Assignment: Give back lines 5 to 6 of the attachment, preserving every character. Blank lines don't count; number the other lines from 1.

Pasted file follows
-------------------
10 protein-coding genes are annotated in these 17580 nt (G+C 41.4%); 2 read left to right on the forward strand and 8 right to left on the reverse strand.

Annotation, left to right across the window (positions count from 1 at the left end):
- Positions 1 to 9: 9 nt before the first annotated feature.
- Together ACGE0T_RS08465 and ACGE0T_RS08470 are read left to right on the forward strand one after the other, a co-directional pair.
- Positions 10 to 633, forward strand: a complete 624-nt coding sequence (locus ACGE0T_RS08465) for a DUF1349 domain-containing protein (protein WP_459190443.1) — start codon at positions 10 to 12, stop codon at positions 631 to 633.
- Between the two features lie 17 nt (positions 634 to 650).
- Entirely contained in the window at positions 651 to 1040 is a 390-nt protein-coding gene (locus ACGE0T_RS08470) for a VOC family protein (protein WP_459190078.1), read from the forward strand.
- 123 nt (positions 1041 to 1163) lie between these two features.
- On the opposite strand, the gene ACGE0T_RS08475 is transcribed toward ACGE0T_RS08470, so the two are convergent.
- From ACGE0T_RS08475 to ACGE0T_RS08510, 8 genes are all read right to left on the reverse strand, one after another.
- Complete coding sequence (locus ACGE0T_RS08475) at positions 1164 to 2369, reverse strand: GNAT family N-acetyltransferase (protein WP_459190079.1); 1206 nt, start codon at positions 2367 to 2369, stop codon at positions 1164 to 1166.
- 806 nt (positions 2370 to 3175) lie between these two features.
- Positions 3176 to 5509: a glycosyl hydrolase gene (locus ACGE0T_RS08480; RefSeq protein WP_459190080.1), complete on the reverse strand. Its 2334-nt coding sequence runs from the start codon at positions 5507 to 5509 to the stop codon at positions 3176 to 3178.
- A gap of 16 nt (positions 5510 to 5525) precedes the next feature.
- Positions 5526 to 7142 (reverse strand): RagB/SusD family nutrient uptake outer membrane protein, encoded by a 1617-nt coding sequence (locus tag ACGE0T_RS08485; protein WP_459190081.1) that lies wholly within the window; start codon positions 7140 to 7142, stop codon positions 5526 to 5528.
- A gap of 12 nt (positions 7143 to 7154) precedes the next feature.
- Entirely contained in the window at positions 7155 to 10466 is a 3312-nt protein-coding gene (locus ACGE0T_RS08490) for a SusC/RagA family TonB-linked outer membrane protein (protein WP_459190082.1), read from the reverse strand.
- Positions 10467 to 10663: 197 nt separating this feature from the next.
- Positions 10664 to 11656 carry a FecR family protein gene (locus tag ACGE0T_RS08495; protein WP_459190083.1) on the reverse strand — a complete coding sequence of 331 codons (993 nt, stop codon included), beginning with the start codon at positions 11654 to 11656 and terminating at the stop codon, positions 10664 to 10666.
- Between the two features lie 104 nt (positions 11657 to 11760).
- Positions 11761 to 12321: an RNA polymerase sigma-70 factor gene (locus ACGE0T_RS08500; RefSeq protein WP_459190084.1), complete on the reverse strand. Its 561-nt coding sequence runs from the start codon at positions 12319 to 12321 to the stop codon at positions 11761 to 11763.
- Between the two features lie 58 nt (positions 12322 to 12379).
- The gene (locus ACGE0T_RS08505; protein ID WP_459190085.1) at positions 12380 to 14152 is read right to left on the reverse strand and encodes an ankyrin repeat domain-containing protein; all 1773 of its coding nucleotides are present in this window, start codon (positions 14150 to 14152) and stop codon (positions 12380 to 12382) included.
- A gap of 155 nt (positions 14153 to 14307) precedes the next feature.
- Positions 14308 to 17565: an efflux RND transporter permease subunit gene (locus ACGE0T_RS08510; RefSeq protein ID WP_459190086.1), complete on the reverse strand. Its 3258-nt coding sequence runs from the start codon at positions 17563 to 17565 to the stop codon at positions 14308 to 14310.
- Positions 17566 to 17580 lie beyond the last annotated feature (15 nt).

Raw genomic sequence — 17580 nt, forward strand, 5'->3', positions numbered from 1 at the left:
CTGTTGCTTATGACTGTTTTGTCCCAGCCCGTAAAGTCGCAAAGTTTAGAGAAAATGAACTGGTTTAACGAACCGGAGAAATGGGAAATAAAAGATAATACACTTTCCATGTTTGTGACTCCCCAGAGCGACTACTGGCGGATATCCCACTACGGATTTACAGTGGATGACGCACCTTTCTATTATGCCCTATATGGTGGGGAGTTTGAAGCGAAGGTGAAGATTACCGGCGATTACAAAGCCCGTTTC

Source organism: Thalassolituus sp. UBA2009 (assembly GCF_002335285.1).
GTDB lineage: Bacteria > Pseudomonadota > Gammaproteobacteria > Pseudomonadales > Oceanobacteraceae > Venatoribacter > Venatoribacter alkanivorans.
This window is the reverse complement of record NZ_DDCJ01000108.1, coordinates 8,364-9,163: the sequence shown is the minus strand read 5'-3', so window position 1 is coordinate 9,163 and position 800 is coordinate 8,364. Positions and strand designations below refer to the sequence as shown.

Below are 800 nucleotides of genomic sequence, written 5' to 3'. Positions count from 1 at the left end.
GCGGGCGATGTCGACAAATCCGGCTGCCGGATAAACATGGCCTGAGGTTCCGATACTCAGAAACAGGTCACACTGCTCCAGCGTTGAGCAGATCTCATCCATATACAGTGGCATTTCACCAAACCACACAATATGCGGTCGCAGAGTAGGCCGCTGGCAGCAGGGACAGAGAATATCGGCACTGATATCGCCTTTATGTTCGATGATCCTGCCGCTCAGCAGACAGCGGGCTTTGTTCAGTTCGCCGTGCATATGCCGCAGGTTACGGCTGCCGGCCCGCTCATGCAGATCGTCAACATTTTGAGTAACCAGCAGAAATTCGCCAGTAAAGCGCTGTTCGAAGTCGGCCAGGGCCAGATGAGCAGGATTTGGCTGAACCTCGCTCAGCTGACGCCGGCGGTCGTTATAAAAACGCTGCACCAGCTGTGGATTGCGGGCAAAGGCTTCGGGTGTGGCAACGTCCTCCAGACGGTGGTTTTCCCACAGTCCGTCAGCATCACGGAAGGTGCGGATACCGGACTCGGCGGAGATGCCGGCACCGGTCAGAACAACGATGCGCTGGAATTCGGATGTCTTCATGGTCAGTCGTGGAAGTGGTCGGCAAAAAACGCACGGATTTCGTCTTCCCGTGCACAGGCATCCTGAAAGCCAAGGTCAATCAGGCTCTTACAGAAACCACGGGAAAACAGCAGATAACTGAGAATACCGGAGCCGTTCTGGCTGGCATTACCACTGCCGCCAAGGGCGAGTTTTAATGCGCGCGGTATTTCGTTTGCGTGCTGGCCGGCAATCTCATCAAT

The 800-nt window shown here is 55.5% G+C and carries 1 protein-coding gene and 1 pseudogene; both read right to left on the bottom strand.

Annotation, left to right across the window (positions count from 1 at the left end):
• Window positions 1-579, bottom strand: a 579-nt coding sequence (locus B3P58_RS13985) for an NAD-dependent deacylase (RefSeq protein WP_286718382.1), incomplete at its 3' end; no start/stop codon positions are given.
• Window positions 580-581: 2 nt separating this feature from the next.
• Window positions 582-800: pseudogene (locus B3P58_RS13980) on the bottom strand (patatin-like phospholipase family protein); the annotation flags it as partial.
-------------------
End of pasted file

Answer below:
- Positions 10 to 633, forward strand: a complete 624-nt coding sequence (locus ACGE0T_RS08465) for a DUF1349 domain-containing protein (protein WP_459190443.1) — start codon at positions 10 to 12, stop codon at positions 631 to 633.
- Between the two features lie 17 nt (positions 634 to 650).